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Poor Man’s BERT — Exploring Pruning as an Alternative to Knowledge Distillation

The ever increasing size of NLP models, and the reduced usability that ensues, is something I’ve discussed in many previous paper summaries (TinyBERT, MobileBERT, and DistilBERT are some of these). Each of these papers proposes a unique knowledge distillation framework with the common goal of reducing model size while preserving performance.

While these methods all have been successful in their respective ways, there exists a common drawback: knowledge distillation requires additional training after an already expensive teacher training which limits the usefulness of these techniques to inference time.

An alternative method to knowledge distillation, which provides a simple solution to this issue, is pruning. Previous works (Are Sixteen Heads Really Better than One?” and “Analyzing multi-head self-attention: Specialized heads do the heavy lifting, the rest can be pruned”) have shown that it is possible for transformer based architectures to drop some attention heads during inference, without significant reduction of performance.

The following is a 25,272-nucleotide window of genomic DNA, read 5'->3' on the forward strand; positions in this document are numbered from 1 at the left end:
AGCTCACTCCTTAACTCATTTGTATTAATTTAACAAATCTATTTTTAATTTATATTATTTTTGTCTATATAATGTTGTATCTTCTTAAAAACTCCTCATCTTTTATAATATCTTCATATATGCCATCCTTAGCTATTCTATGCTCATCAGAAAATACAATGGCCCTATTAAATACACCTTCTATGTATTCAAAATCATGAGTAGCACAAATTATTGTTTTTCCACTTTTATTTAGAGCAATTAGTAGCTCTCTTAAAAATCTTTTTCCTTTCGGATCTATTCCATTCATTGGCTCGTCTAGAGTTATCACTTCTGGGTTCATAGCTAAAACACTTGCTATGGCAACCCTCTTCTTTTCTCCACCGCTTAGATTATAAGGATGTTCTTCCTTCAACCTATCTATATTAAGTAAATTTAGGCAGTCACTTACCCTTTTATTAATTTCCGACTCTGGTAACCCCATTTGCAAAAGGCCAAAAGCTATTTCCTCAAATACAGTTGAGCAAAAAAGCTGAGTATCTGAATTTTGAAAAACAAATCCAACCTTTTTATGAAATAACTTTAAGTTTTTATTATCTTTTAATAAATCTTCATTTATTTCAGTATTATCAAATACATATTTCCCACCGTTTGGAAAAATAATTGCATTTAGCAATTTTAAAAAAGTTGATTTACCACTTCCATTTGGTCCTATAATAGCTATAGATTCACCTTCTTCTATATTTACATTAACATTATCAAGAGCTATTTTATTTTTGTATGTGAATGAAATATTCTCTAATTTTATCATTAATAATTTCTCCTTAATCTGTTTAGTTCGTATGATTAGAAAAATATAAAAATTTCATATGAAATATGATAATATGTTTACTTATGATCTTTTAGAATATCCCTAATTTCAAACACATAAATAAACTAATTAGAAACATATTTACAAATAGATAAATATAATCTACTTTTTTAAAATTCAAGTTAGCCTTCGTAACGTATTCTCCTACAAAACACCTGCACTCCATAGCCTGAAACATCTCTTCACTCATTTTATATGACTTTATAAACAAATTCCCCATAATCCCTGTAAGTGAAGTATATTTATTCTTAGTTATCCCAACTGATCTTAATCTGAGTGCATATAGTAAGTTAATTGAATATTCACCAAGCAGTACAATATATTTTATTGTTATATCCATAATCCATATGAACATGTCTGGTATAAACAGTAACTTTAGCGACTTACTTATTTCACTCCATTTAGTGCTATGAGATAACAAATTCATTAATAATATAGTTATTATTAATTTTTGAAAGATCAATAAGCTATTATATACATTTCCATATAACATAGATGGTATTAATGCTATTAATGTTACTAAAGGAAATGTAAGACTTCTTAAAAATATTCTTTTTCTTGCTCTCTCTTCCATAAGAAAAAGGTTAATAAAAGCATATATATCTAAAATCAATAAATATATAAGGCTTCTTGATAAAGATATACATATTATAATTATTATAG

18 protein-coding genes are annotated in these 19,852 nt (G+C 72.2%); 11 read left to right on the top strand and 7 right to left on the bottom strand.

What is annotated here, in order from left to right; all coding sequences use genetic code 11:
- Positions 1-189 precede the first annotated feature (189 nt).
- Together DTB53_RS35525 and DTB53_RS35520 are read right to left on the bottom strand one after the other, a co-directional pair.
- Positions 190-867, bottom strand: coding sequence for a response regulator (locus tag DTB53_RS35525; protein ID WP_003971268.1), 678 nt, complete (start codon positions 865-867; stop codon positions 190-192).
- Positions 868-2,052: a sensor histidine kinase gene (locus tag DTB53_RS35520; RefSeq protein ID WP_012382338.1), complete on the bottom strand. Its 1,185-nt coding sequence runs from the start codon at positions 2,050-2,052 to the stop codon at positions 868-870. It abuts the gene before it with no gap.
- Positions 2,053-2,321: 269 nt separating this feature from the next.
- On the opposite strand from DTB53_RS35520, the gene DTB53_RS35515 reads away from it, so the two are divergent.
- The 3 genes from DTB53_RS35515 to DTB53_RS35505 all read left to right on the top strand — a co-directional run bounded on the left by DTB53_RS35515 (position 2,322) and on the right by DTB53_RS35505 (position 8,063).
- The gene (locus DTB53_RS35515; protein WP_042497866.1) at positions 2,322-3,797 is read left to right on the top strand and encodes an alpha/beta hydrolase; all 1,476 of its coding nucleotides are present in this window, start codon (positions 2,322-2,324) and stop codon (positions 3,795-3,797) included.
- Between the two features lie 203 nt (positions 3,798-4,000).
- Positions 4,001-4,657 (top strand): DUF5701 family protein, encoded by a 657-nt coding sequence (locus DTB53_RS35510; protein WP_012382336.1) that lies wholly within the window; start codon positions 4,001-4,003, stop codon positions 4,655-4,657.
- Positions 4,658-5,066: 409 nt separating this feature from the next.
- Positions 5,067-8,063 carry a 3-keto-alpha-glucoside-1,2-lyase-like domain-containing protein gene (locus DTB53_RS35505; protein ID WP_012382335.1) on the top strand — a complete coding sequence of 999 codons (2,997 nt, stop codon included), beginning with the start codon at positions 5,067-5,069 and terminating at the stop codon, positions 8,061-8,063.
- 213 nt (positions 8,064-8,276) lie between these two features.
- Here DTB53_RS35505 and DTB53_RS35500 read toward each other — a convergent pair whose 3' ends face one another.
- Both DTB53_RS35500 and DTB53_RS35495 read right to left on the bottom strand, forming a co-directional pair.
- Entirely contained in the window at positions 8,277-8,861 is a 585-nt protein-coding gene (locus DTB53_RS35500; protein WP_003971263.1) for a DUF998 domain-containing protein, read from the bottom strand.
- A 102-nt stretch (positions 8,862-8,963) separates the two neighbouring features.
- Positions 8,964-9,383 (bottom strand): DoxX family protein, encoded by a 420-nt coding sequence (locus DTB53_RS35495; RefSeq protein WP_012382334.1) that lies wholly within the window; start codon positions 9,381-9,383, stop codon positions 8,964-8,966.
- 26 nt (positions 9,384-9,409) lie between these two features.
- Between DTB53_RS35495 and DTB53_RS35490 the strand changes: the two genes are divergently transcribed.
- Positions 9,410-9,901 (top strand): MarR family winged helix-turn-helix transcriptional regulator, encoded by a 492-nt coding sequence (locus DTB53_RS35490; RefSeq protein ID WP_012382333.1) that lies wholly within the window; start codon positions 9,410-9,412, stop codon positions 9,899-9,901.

Continuing this line of thought, what would happen with model performance if we drop entire transformer layers from our pre-trained model? Would the resulting model be usable for further fine-tuning? Does the performance differ depending on which layers we drop? These are some of the questions the authors in Poor Man’s BERT: Smaller and Faster Transformer Models analyze, which I will provide a summary of in this article. Let’s get into their contributions!

Contribution

Pruning techniques

To thoroughly examine the effect of dropping transformer layers, the authors propose five different strategies: